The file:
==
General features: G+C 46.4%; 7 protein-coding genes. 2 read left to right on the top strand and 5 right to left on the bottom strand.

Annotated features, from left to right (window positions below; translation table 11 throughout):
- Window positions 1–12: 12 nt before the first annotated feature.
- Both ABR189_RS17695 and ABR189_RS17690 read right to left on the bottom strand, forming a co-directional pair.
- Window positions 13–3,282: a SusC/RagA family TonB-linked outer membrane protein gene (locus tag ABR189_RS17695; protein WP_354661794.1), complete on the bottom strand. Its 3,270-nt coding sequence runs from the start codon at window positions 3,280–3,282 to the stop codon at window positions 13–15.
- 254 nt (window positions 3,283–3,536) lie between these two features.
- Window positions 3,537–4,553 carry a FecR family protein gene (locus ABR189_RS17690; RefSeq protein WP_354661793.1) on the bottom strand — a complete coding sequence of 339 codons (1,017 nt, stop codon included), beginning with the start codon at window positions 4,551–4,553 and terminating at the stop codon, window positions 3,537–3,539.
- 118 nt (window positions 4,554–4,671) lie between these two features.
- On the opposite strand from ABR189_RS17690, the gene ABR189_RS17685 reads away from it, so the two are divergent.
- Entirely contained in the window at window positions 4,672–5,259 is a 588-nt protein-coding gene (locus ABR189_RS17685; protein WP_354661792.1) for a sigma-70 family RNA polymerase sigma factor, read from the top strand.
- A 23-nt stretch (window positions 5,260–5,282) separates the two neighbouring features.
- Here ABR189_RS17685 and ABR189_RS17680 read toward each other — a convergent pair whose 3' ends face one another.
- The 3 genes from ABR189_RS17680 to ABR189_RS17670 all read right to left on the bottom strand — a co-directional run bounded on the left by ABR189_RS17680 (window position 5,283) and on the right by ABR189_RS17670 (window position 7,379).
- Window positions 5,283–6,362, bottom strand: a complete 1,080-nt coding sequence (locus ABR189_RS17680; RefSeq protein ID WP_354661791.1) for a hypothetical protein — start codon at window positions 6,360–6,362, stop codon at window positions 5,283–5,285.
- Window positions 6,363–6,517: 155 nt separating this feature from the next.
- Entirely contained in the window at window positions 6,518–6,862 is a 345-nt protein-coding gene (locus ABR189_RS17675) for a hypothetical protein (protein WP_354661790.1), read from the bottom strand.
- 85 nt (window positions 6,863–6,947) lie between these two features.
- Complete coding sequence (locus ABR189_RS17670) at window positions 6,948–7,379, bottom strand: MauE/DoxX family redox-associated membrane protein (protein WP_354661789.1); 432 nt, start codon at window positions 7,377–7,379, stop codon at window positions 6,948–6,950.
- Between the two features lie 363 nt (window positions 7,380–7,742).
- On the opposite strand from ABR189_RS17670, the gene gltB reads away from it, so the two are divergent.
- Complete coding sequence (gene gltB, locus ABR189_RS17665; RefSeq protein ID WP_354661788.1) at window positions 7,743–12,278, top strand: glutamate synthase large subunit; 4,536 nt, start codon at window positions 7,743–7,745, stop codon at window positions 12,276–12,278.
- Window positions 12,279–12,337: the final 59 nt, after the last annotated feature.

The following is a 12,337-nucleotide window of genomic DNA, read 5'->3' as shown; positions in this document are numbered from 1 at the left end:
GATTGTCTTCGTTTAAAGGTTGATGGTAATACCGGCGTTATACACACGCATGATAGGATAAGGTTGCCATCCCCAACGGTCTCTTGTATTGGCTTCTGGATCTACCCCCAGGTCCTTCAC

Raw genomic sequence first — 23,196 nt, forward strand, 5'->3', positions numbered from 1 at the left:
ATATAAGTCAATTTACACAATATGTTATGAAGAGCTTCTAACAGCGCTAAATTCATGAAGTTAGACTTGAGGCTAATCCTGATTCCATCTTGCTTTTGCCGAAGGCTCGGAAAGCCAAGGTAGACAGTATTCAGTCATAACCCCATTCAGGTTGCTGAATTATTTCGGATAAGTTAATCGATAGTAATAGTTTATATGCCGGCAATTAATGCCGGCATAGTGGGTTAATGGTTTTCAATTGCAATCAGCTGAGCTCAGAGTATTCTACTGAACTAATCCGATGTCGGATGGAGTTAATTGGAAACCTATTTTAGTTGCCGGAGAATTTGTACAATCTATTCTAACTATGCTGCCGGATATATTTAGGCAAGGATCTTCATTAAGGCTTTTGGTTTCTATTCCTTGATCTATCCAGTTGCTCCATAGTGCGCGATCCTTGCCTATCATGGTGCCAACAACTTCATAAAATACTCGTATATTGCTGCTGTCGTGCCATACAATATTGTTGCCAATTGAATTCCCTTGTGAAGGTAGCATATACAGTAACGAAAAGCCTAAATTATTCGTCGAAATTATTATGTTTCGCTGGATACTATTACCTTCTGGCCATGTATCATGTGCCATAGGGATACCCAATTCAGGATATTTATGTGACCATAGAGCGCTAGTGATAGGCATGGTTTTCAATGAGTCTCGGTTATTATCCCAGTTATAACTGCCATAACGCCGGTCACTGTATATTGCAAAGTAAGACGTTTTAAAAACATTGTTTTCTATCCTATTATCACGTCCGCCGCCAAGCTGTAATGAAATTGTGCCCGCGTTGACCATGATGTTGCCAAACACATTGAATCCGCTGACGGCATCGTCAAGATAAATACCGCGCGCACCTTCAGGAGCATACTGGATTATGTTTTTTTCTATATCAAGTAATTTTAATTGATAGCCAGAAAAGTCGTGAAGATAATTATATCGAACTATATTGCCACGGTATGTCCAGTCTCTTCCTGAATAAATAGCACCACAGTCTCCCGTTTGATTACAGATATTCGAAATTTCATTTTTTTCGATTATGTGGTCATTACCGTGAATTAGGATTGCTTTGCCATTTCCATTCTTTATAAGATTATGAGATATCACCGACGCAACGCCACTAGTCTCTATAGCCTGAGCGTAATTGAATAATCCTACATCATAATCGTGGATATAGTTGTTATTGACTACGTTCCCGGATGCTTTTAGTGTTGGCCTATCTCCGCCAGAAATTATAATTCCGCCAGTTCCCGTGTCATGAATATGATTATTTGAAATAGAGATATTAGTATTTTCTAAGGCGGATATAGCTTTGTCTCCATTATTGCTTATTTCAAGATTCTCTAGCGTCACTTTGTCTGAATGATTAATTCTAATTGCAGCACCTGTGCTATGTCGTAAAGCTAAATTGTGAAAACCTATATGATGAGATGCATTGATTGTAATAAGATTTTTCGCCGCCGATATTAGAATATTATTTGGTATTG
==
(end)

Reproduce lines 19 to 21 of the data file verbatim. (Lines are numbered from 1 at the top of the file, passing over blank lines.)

- Between the two features lie 363 nt (window positions 7,380–7,742).
- On the opposite strand from ABR189_RS17670, the gene gltB reads away from it, so the two are divergent.
- Complete coding sequence (gene gltB, locus ABR189_RS17665; RefSeq protein ID WP_354661788.1) at window positions 7,743–12,278, top strand: glutamate synthase large subunit; 4,536 nt, start codon at window positions 7,743–7,745, stop codon at window positions 12,276–12,278.